Of course, that I spent most of the 1970s watching Disney movies on the big screen and old movies on the little screen probably disqualifies me as an authority, but Hollywood cinema did include the following movies that they don't profile: Harold and Maude (1971), Alice Doesn't Live Here Anymore (1974), Foul Play (1978), and The Muppet Movie (1979).  Any one of these is going to tell you more about the 1970s-- and sex, drugs, rock 'n' roll, or even politics-- than the likes of One Flew Over the Cuckoo's Nest or Rebel without a Cause.  And they're a hell of a lot more entertaining, too.

Sunday, January 27, 2013


1984, 1985 Ballantine edition
Susan Brownmiller
Original price $7.95, purchase price $3.50
Worn paperback

Almost a decade after Against Our Will, Brownmiller examines the title concept, which is not unrelated, since part of femininity is passivity, and it's harder for women to fight against rape if they've been trained not to fight.  However, she is not entirely against stereotypical femininity.  She admits to dying her hair and in her youth having taken pride in her pale skin.  Her relationship to femininity is ambivalent, as I think most women's are.  She talks about her personal experience, but also that of other women, of different times, countries, classes, and races.  She also incorporates what she knows of the experiences of men, both straight and gay. 

The wry wit of her first book is still present in this her second, but there's also a sense of what might be called middle-aged feminist burnout, not only that Brownmiller was then in her late 40s, but also that the 1970s had turned to the 1980s.  She doesn't blame other women for "giving in," for instance wearing skirts and make-up, and she admits that she doesn't want to seem boring and judgmental.  She acknowledges that femininity can be fun, if it's a woman's choice rather than something imposed by loved ones and/or society.

If I had to pick one detail that was most interesting to me on this reread, it was the mention of how First Ladies were/are expected to be slender, with Jackie Kennedy and Nancy Reagan as extreme examples.  I wonder what Brownmiller later thought of Barbara Bush, but maybe people didn't hold Barbara to that standard because she fit more into the grandmotherly image, white hair and all.

The Lilac Bus

The Lilac Bus
Maeve Binchy
(see Dublin 4 for more information)

Tom takes seven people to Rathdoon and back to Dublin every weekend on the vehicle of the title.  Each chapter has a different perspective, so we see how the driver and passengers view each other, as well as the townspeople that they all know, like Celia's alcoholic mother.  The stories aren't all neatly tied up, but then this novella only covers one weekend (with flashbacks).  Themes and issues from before, not just alcoholism, but adultery, homosexuality (more here than in Dublin 4 or London Transports), and of course family, are addressed.  There's not as much of a sense of a little Irish town as in Light a Penny Candle, because of the split in setting (including on the road) as well as the length being less than that of the 1982 novel.  I didn't like Nancy, even after she had her "clueless person's realisation" ala Transports (maybe because I can see that same penny-pinching in myself at times, though not to that extreme), but the rest of the characters are interesting, flaws and all.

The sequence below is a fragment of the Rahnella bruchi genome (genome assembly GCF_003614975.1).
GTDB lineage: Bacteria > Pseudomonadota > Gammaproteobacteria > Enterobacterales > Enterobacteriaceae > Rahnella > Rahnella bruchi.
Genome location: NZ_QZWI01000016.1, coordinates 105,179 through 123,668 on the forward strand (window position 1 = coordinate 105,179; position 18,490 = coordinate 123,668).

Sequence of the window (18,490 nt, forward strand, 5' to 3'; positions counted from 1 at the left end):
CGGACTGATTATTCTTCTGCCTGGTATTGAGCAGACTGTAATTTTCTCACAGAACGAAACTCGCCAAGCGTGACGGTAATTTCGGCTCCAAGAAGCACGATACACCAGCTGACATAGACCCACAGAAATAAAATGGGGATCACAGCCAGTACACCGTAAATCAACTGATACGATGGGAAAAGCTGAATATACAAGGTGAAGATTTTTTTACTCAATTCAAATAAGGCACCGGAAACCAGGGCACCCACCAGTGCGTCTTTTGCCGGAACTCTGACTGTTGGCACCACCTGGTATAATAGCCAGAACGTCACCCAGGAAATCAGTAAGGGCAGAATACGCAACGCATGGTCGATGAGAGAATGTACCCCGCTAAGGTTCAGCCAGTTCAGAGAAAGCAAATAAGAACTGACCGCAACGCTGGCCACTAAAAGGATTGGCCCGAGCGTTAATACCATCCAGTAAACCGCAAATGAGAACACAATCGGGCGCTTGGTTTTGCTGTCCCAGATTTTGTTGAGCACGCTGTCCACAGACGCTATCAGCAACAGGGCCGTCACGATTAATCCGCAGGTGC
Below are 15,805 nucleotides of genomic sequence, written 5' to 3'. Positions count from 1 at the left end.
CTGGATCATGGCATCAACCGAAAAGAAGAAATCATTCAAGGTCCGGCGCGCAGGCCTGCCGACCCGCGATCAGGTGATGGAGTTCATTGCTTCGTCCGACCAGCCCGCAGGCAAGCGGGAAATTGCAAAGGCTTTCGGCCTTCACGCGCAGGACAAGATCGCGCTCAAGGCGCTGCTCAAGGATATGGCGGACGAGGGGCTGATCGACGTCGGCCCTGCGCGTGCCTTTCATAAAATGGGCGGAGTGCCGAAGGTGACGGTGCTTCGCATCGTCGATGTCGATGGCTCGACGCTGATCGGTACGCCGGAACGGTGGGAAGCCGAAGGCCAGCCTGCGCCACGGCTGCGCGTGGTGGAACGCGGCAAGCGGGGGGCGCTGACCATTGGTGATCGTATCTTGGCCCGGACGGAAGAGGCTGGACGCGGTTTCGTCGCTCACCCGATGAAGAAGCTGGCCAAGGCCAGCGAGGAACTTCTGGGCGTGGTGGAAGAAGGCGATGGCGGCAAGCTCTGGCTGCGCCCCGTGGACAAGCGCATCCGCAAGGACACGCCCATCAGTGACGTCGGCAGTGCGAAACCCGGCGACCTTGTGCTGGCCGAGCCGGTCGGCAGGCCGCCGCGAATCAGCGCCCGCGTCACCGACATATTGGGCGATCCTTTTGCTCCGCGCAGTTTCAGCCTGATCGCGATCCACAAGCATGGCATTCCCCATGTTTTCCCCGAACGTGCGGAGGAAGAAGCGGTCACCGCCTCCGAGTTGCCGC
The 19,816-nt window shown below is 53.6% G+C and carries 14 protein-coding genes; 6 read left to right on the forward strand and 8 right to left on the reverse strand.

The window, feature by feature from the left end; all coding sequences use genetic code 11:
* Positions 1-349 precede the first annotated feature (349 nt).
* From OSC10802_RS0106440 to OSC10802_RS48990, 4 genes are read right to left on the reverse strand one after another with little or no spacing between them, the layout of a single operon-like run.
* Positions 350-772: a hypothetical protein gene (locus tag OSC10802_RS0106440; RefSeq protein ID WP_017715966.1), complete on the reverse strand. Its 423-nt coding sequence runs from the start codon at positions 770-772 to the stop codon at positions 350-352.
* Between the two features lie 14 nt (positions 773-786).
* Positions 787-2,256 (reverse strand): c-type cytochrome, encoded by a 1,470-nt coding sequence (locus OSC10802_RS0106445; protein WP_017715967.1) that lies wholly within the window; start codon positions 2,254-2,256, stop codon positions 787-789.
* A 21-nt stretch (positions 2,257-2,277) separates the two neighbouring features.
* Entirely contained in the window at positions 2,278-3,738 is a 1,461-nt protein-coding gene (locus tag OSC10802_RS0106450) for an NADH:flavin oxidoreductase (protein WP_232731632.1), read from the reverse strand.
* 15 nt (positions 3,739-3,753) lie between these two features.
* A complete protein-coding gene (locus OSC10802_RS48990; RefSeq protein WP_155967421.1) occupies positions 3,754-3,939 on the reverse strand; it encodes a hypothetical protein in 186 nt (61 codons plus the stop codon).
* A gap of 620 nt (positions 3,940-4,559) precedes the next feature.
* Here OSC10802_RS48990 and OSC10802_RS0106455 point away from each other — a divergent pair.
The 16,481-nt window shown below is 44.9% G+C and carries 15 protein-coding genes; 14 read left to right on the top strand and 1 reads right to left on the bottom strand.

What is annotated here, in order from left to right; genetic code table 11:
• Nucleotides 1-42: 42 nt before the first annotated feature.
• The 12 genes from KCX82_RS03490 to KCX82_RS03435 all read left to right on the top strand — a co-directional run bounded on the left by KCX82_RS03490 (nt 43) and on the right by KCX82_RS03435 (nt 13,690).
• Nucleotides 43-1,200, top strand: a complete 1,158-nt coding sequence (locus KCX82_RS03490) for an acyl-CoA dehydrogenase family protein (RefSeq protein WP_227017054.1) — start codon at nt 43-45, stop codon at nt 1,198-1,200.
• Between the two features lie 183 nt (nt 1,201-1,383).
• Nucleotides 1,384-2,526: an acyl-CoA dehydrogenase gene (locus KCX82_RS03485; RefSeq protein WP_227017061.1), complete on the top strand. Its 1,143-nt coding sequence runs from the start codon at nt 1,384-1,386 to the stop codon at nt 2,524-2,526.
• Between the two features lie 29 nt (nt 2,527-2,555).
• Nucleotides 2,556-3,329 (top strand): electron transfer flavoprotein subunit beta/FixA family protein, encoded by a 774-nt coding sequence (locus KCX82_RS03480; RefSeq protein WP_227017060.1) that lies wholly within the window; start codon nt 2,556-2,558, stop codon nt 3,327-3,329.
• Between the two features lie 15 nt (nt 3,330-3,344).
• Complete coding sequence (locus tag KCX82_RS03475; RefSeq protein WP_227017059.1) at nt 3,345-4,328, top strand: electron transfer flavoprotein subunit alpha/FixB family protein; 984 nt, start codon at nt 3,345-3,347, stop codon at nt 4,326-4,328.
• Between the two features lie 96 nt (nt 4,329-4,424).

Haunted Idol: The Story of the Real Cary Grant

1983, 1985 McGraw-Hill edition
Geoffrey Wansell
Haunted Idol: The Story of the Real Cary Grant
Original price $3.95, purchase price unknown
Worn paperback

The title sounds like the sort of low-budget '40s movie that Cary Grant would not have starred in, but Wansell sees the actor as haunted by his childhood, particularly the mental illness of his mother.  While there are times I felt sorry for Grant reading this book, I like him less because of it, mostly due to the way he treated his wives, especially Numbers 1 and 4, hitting them and limiting their freedom.  Wansell addresses the controversy over Grant's sexual orientation a couple times, to note rumors about Grant and live-in pal Randolph Scott, and Chevy Chase's homophobic remark which led to a slander suit that was settled out of court.  Wansell seems to think the fact that Grant was involved with so many women is answer enough, and doesn't consider the possibility that Grant was bisexual.

Grant suspected Wansell wanted to write about him because Grant was almost 80 and not likely to live much longer (he'd die the year after this edition came out), but it was more that Wansell found him a fascinating enigma.  Grant was always ambivalent about revealing his selves (there are a few "Archibald Leach" jokes in his movies), both fearing and desiring exposure, as with his medical experiments with LSD in the '50s.  I still enjoy the Cary Grant onscreen, in the more than a dozen of his movies I've seen, but it's a shame that he wasn't half as cool in real life as his costar and friend Rosalind Russell was.

Whew, only 30 years to go for this project!

The Book of Lists 3

1983, Bantam edition from later that year
Amy Wallace, David Wallechinksy, and Irving Wallace
The Book of Lists 3
Original price $4.95, purchase price $2.95
Very worn paperback